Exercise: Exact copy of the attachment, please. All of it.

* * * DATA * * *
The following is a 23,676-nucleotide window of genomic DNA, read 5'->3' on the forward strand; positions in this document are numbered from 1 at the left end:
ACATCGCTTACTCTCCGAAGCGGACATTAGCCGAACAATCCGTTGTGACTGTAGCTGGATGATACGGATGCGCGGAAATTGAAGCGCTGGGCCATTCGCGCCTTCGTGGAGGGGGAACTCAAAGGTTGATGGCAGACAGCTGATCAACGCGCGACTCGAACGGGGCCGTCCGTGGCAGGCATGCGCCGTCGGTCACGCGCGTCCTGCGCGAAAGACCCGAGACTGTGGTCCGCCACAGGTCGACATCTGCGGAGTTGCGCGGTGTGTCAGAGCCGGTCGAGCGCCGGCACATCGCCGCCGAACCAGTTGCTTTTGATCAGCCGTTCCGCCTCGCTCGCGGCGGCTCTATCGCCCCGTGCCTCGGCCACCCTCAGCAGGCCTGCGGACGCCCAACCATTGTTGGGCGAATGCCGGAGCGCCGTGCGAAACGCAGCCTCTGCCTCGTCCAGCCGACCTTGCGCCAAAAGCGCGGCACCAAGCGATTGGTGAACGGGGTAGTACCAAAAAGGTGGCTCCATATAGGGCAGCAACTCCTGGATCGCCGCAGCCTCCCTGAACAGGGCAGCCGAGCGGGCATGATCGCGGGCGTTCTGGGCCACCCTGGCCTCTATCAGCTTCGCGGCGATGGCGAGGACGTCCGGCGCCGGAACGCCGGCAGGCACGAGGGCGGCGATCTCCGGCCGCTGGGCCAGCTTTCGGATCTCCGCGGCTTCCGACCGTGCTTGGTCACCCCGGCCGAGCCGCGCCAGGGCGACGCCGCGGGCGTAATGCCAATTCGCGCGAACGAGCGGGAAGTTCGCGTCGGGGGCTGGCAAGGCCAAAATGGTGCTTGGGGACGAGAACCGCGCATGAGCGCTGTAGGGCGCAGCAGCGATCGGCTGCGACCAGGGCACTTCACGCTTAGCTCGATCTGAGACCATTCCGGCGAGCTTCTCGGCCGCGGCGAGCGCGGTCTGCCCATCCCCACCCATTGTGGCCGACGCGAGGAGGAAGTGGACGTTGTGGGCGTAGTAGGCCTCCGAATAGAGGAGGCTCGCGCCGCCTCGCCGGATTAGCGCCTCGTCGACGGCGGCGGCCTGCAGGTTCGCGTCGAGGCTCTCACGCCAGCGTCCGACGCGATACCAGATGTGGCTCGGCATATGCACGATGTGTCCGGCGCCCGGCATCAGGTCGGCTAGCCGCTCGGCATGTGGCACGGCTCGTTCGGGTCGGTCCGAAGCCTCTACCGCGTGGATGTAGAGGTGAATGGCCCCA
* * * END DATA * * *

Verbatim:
The following is a 23,676-nucleotide window of genomic DNA, read 5'->3' on the forward strand; positions in this document are numbered from 1 at the left end:
ACATCGCTTACTCTCCGAAGCGGACATTAGCCGAACAATCCGTTGTGACTGTAGCTGGATGATACGGATGCGCGGAAATTGAAGCGCTGGGCCATTCGCGCCTTCGTGGAGGGGGAACTCAAAGGTTGATGGCAGACAGCTGATCAACGCGCGACTCGAACGGGGCCGTCCGTGGCAGGCATGCGCCGTCGGTCACGCGCGTCCTGCGCGAAAGACCCGAGACTGTGGTCCGCCACAGGTCGACATCTGCGGAGTTGCGCGGTGTGTCAGAGCCGGTCGAGCGCCGGCACATCGCCGCCGAACCAGTTGCTTTTGATCAGCCGTTCCGCCTCGCTCGCGGCGGCTCTATCGCCCCGTGCCTCGGCCACCCTCAGCAGGCCTGCGGACGCCCAACCATTGTTGGGCGAATGCCGGAGCGCCGTGCGAAACGCAGCCTCTGCCTCGTCCAGCCGACCTTGCGCCAAAAGCGCGGCACCAAGCGATTGGTGAACGGGGTAGTACCAAAAAGGTGGCTCCATATAGGGCAGCAACTCCTGGATCGCCGCAGCCTCCCTGAACAGGGCAGCCGAGCGGGCATGATCGCGGGCGTTCTGGGCCACCCTGGCCTCTATCAGCTTCGCGGCGATGGCGAGGACGTCCGGCGCCGGAACGCCGGCAGGCACGAGGGCGGCGATCTCCGGCCGCTGGGCCAGCTTTCGGATCTCCGCGGCTTCCGACCGTGCTTGGTCACCCCGGCCGAGCCGCGCCAGGGCGACGCCGCGGGCGTAATGCCAATTCGCGCGAACGAGCGGGAAGTTCGCGTCGGGGGCTGGCAAGGCCAAAATGGTGCTTGGGGACGAGAACCGCGCATGAGCGCTGTAGGGCGCAGCAGCGATCGGCTGCGACCAGGGCACTTCACGCTTAGCTCGATCTGAGACCATTCCGGCGAGCTTCTCGGCCGCGGCGAGCGCGGTCTGCCCATCCCCACCCATTGTGGCCGACGCGAGGAGGAAGTGGACGTTGTGGGCGTAGTAGGCCTCCGAATAGAGGAGGCTCGCGCCGCCTCGCCGGATTAGCGCCTCGTCGACGGCGGCGGCCTGCAGGTTCGCGTCGAGGCTCTCACGCCAGCGTCCGACGCGATACCAGATGTGGCTCGGCATATGCACGATGTGTCCGGCGCCCGGCATCAGGTCGGCTAGCCGCTCGGCATGTGGCACGGCTCGTTCGGGTCGGTCCGAAGCCTCTACCGCGTGGATGTAGAGGTGAATGGCCCCA